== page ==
“Learn Brain Surgery in 2 Weeks — It’s Not That Hard”

Well, I made that up — I did not actually find that headline. However, I see a lot of the, “Learn ‘X’ in 2 weeks”, where ‘X’ is almost anything, French, Python, Java, cellphone apps, etc.  Folks sign up, go through the process and are happy that they can “speak some words”.  Possibly, even do something useful :-).

My “Brain Surgery” headline is so absurd, not because it is fundamentally different, but because the consequences are so much more severe.   The principles are the same.

The consequences of “Java in 2 weeks”, are minimal. Maybe your program won’t work at all or will move a screen icon right instead of left.

So if rigorous “safety” techniques aren’t taught, it’s no big deal.

But, what if your program were controlling a robot or machine that could damage property, or harm a person? Might want to know about appropriate methods to minimize those kinds of possibilities?  You think?

The stated arguments for not dealing with these methods initially is basically, that it’s boring and will “turn folks off”. We’ll lose them.  All of that can be learned later.

But I believe that there’s another reason.  The folks building and teaching these courses have never built programs where the consequences of errors were of any major concern. Building a game, printing out numbers, or moving icons around on a screen is not, well, dangerous.  If it doesn’t work  — just quit, change the code and run again.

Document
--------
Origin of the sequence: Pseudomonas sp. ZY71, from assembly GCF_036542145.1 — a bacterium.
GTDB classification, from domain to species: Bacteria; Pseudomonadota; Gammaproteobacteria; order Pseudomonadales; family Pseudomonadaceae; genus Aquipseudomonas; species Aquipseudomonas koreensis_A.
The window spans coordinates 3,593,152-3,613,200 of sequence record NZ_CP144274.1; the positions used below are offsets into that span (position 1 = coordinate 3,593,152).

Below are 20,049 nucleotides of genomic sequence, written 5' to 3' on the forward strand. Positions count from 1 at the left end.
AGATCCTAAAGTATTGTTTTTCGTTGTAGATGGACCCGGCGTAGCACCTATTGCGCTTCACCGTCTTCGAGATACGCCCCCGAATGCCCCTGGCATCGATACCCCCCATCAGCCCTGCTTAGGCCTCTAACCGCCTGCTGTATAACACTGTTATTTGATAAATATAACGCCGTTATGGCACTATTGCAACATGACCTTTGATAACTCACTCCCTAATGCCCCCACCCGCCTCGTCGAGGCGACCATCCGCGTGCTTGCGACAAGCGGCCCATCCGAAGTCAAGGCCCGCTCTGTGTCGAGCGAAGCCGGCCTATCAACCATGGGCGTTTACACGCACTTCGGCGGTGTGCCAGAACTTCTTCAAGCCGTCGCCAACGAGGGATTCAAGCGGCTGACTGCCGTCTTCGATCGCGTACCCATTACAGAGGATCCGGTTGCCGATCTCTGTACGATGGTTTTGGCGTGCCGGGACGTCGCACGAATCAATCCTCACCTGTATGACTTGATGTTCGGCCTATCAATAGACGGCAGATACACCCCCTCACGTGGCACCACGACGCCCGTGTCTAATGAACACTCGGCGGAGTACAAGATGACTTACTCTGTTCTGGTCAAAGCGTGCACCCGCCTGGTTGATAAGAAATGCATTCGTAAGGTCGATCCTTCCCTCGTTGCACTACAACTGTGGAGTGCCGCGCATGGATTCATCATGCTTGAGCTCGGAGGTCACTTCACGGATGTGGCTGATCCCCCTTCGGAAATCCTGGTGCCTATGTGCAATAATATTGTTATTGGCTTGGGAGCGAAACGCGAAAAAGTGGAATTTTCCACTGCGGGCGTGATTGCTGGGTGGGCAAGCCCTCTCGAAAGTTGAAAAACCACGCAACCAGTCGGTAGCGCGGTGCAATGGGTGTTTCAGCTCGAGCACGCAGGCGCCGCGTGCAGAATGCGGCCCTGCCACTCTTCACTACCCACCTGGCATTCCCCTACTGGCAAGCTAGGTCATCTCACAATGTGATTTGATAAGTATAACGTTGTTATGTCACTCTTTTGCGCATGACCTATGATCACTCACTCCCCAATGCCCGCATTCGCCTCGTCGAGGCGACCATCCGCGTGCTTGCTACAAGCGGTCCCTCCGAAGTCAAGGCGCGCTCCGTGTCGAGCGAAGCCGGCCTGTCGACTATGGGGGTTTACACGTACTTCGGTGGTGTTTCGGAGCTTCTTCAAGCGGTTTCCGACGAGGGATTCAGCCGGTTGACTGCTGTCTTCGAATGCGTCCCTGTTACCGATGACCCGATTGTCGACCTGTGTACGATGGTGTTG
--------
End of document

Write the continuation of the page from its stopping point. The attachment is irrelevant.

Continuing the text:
If that’s your world, why bother?

A software product that is used by folks that did not build it, is an entirely different manner.  Even if there are no dangerous failure consequences , it better work well, or users will quit using it.  Also, might ask for their money back.

Real programs have errors, need fixing from time to time — or need to be enhanced.  All of that has to be done by people — often not the ones that built it.

Adhering to proper standards and proven methods can make the fixing and enhancing much easier (read: possible!).  There is a “rule-of-thumb” that the chance of making another error while fixing a problem is 30%.  With proper techniques that can be reduced.  Generating programs with very few errors is very important, but difficult.

Does anyone remember the Obamacare sign up sites?  All fixed now?

Why not teach proper standards and methods at the beginning?  Is it possible?


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